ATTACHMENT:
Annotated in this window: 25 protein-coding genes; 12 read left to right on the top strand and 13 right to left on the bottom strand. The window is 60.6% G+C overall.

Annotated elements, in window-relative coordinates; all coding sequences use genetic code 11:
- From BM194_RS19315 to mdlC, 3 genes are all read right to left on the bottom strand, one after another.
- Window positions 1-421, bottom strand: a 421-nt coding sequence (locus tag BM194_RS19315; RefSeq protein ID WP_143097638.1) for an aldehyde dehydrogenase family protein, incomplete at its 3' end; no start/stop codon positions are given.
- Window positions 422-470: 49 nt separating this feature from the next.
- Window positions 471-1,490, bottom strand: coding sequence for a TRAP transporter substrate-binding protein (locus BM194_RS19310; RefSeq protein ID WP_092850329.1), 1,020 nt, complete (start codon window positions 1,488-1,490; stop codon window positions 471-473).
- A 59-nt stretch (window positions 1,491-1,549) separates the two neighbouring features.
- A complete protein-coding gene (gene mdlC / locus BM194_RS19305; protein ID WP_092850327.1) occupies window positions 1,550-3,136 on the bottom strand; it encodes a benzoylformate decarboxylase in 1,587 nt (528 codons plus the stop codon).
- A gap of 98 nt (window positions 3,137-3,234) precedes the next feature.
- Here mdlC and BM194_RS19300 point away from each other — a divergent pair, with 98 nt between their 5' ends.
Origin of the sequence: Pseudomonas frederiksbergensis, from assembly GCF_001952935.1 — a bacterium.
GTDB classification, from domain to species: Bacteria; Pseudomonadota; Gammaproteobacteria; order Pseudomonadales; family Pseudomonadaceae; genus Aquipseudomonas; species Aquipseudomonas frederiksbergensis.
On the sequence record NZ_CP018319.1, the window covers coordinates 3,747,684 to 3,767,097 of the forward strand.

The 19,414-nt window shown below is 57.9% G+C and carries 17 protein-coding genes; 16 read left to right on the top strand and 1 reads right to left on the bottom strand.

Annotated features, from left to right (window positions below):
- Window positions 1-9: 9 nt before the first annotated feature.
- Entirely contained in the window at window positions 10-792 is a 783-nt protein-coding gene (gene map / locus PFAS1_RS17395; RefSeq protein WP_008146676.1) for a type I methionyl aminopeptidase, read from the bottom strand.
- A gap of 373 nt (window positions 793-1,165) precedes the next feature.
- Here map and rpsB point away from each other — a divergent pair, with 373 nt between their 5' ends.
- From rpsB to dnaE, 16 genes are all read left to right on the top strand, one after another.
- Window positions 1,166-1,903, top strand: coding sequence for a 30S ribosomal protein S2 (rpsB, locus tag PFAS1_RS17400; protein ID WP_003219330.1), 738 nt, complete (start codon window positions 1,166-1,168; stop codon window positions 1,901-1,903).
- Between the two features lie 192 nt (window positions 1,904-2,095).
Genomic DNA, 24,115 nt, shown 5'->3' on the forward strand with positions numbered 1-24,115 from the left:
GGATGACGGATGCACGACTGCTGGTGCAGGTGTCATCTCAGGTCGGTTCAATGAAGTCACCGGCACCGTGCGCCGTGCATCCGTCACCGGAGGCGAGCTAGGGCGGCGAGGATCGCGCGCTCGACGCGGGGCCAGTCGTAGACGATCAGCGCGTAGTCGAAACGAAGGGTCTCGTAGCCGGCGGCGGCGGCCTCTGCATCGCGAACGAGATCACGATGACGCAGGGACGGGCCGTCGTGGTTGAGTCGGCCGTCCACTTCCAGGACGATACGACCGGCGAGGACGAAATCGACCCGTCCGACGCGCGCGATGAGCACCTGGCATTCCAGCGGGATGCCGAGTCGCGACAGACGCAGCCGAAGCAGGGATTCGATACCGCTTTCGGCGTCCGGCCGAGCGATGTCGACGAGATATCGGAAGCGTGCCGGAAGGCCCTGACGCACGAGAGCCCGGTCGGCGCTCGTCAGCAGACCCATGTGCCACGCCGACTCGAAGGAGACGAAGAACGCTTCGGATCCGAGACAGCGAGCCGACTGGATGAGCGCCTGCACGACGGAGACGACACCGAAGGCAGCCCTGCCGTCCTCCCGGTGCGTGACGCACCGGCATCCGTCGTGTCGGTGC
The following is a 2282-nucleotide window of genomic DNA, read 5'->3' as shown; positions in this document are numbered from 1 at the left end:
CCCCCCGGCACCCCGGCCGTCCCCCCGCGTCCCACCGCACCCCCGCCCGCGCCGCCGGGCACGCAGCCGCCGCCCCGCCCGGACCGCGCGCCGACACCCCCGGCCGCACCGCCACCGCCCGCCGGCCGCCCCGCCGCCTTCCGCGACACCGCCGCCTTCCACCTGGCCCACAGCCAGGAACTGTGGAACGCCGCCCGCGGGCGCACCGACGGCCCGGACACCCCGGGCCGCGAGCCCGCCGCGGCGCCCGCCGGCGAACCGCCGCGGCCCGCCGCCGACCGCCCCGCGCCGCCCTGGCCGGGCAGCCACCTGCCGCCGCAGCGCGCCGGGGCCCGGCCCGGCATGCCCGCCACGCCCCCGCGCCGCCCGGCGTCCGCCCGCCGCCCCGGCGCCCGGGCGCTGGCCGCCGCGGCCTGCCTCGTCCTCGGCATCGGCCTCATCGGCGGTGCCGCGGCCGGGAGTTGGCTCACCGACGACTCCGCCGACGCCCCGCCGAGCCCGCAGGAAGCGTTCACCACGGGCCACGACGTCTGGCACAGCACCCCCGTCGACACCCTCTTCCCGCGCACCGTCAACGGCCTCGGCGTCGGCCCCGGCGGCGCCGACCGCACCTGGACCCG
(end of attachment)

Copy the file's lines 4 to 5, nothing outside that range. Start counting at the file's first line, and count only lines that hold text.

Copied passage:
- Window positions 1-421, bottom strand: a 421-nt coding sequence (locus tag BM194_RS19315; RefSeq protein ID WP_143097638.1) for an aldehyde dehydrogenase family protein, incomplete at its 3' end; no start/stop codon positions are given.
- Window positions 422-470: 49 nt separating this feature from the next.